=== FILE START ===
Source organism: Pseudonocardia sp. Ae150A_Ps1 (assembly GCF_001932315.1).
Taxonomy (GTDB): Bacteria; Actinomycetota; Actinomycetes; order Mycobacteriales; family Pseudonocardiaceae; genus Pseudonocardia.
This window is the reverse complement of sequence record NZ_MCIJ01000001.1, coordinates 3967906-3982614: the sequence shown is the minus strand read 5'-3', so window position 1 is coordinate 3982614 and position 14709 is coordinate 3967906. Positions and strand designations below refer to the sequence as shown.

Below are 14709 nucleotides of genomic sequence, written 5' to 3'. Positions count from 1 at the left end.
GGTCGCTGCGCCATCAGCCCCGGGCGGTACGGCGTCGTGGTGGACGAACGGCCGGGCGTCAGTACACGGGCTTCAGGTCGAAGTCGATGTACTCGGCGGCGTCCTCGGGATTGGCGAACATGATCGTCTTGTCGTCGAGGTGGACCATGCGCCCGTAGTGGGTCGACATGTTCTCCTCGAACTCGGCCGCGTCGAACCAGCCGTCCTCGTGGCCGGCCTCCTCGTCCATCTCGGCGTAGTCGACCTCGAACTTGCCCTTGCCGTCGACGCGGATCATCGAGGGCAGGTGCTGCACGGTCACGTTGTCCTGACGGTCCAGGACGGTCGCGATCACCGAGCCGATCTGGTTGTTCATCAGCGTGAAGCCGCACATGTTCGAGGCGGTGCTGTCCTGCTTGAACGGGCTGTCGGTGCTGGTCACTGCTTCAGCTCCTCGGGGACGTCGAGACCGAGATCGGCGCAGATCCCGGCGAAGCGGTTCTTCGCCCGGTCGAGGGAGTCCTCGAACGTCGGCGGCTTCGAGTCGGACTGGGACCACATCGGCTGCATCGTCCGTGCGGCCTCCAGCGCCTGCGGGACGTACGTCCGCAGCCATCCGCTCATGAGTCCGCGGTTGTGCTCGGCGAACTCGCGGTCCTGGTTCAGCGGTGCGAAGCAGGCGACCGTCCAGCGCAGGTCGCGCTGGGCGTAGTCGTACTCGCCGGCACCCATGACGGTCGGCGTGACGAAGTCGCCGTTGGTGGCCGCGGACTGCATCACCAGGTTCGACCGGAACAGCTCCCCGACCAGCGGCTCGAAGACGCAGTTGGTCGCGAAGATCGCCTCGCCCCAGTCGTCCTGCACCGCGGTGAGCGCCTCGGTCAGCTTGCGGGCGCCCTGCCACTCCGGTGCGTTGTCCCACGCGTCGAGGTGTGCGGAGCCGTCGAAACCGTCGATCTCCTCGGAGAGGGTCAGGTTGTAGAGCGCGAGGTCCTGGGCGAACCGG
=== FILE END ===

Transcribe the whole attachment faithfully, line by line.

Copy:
Source organism: Pseudonocardia sp. Ae150A_Ps1 (assembly GCF_001932315.1).
Taxonomy (GTDB): Bacteria; Actinomycetota; Actinomycetes; order Mycobacteriales; family Pseudonocardiaceae; genus Pseudonocardia.
This window is the reverse complement of sequence record NZ_MCIJ01000001.1, coordinates 3967906-3982614: the sequence shown is the minus strand read 5'-3', so window position 1 is coordinate 3982614 and position 14709 is coordinate 3967906. Positions and strand designations below refer to the sequence as shown.

Below are 14709 nucleotides of genomic sequence, written 5' to 3'. Positions count from 1 at the left end.
GGTCGCTGCGCCATCAGCCCCGGGCGGTACGGCGTCGTGGTGGACGAACGGCCGGGCGTCAGTACACGGGCTTCAGGTCGAAGTCGATGTACTCGGCGGCGTCCTCGGGATTGGCGAACATGATCGTCTTGTCGTCGAGGTGGACCATGCGCCCGTAGTGGGTCGACATGTTCTCCTCGAACTCGGCCGCGTCGAACCAGCCGTCCTCGTGGCCGGCCTCCTCGTCCATCTCGGCGTAGTCGACCTCGAACTTGCCCTTGCCGTCGACGCGGATCATCGAGGGCAGGTGCTGCACGGTCACGTTGTCCTGACGGTCCAGGACGGTCGCGATCACCGAGCCGATCTGGTTGTTCATCAGCGTGAAGCCGCACATGTTCGAGGCGGTGCTGTCCTGCTTGAACGGGCTGTCGGTGCTGGTCACTGCTTCAGCTCCTCGGGGACGTCGAGACCGAGATCGGCGCAGATCCCGGCGAAGCGGTTCTTCGCCCGGTCGAGGGAGTCCTCGAACGTCGGCGGCTTCGAGTCGGACTGGGACCACATCGGCTGCATCGTCCGTGCGGCCTCCAGCGCCTGCGGGACGTACGTCCGCAGCCATCCGCTCATGAGTCCGCGGTTGTGCTCGGCGAACTCGCGGTCCTGGTTCAGCGGTGCGAAGCAGGCGACCGTCCAGCGCAGGTCGCGCTGGGCGTAGTCGTACTCGCCGGCACCCATGACGGTCGGCGTGACGAAGTCGCCGTTGGTGGCCGCGGACTGCATCACCAGGTTCGACCGGAACAGCTCCCCGACCAGCGGCTCGAAGACGCAGTTGGTCGCGAAGATCGCCTCGCCCCAGTCGTCCTGCACCGCGGTGAGCGCCTCGGTCAGCTTGCGGGCGCCCTGCCACTCCGGTGCGTTGTCCCACGCGTCGAGGTGTGCGGAGCCGTCGAAACCGTCGATCTCCTCGGAGAGGGTCAGGTTGTAGAGCGCGAGGTCCTGGGCGAACCGG